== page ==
A Gentleman's Game (Romance of the Turf #1)
by Theresa Romain
In Book One of Romance of the Turf, a refreshing new Regency series from rising star Theresa Romain, a mystery demanding to be solved brings unlikely allies together in more ways than one...
How far will a man go
Talented but troubled, the Chandler family seems cursed by bad luck—and so Nathaniel Chandler has learned to trade on his charm. He can broker a deal with anyone from a turf-mad English noble to an Irish horse breeder. But Nathaniel’s skills are tested when his stable of trained Thoroughbreds become suspiciously ill just before the Epsom Derby, and he begins to suspect his father’s new secretary is not as innocent as she seems.
To win a woman’s secretive heart?
Nathaniel would be very surprised if he knew why Rosalind Agate was really helping his family in their quest for a Derby victory. But for the sake of both their livelihoods, Rosalind and Nathaniel must set aside their suspicions. As Derby Day draws near, her wit and his charm make for a successful investigative team…and light the fires of growing desire. But Rosalind’s life is built on secrets and Nathaniel’s on charisma, and neither defense will serve them once they lose their hearts…
That disclaimer aside, a few historicals come to my mind as books that changed the way I think of historical romance reading and writing. Here goes:
1. Julia Quinn, Romancing Mr. Bridgerton. I’d read older romances before—the kind we now call “old school.” They didn’t grab me. But the day after I read a profile of Julia Quinn in Time magazine, someone checked in a copy of Romancing Mr. Bridgerton to the library where I worked. Curiosity made me pick it up. Sheer delight made me devour Julia Quinn’s backlist and go looking for more authors to love.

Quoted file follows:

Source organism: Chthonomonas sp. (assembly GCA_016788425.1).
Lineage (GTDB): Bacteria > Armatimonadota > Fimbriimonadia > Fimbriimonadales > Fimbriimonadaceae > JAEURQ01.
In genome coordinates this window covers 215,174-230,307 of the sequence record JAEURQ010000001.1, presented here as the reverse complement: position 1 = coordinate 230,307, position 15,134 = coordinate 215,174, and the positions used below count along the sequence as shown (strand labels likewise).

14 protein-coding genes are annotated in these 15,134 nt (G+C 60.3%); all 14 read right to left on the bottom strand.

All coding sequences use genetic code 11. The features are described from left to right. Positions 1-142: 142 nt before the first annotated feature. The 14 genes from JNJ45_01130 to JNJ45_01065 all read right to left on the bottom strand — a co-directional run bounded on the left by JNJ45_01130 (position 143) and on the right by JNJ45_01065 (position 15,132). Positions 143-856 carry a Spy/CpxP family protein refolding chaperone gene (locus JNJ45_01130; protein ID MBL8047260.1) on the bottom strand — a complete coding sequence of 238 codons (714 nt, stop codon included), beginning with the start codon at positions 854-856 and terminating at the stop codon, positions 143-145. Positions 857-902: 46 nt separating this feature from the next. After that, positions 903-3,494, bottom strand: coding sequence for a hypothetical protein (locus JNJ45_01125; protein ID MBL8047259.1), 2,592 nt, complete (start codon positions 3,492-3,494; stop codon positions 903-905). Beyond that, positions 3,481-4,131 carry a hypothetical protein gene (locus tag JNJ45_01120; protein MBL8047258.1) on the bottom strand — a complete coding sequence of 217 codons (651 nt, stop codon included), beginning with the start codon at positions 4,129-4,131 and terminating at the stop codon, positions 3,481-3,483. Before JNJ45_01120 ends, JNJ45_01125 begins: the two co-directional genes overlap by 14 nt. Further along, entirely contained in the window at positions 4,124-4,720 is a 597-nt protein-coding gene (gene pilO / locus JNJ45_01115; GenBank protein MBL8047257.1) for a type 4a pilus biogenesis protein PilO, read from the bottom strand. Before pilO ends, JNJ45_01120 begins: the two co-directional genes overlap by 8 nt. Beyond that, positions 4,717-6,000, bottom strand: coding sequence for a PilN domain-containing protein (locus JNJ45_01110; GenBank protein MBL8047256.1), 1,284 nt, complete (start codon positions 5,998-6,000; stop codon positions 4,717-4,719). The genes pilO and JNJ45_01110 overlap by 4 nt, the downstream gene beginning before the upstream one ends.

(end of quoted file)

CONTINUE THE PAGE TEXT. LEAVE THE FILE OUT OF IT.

2. Courtney Milan, This Wicked Gift. This was the first historical romance Courtney Milan published, and it rocked my world. I had just sold my first manuscript and was working on a new one when I read this. This Wicked Gift was so intelligent, so crisply and beautifully written, that it expanded my idea of what was possible in historical romance in general and novellas in particular. I’ve been a devoted fan of Courtney Milan’s books ever since.
3. Vanessa Kelly, His Mistletoe Bride. Vanessa Kelly and I write for the same publisher, and in 2012 we both had Christmas historicals scheduled for the same release day. The house publicist suggested we work together on some promotion, and so Vanessa and I swapped ARCs, read each other’s work, and set up a Skype text chat. I’d enjoyed Vanessa’s previous romances—but with this one, I got to know the author behind the stories. The release of His Mistletoe Bride was when I (a shy person, even online) began to make friends with other authors. That’s one of the best and, I think, most lasting parts of my career as a writer.
Historical romance author Theresa Romain pursued an impractical education that allowed her to read everything she could get her hands on. She then worked for universities and libraries, where she got to read even more. Eventually she started writing, too. She lives with her family in the Midwest.
Thanks to Sourcebooks Casablanca, one lucky reader is going to win a print copy of A Gentleman’s Game! To enter, simply leave a comment telling me what one of your favorite historical romances is.
This giveaway has ended and the winner is comment #22... Kim!! Thanks to everyone who entered!!